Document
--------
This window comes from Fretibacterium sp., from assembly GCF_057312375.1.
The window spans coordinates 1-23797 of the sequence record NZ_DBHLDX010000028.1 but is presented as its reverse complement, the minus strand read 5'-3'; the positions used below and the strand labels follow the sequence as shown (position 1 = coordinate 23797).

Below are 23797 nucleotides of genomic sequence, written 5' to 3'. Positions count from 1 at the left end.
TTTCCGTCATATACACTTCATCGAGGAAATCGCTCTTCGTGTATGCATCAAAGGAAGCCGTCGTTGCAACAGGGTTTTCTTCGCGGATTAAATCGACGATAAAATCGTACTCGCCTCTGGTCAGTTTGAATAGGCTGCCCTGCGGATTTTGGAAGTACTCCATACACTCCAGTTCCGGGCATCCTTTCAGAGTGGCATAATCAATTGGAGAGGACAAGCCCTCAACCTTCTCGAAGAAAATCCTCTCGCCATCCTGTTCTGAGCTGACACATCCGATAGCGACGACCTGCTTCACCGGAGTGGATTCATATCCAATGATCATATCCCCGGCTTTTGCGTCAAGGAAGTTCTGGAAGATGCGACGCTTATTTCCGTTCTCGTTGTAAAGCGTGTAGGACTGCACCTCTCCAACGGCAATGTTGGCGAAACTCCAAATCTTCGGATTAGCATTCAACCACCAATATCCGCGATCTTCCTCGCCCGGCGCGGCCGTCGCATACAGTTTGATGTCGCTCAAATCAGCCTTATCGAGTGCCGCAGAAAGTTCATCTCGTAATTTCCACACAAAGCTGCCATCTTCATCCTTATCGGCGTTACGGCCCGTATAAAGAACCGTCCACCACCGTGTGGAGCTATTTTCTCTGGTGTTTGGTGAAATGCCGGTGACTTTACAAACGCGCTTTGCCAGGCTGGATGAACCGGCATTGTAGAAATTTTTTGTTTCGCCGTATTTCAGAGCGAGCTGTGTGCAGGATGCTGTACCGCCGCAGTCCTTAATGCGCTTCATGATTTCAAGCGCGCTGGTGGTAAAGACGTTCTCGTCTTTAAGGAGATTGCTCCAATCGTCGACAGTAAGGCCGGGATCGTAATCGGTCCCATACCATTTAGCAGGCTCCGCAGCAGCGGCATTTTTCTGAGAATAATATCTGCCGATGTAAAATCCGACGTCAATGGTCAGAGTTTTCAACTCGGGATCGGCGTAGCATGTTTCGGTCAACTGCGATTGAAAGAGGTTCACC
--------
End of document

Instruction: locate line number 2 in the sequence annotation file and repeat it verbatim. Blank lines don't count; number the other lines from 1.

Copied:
The window spans coordinates 1-23797 of the sequence record NZ_DBHLDX010000028.1 but is presented as its reverse complement, the minus strand read 5'-3'; the positions used below and the strand labels follow the sequence as shown (position 1 = coordinate 23797).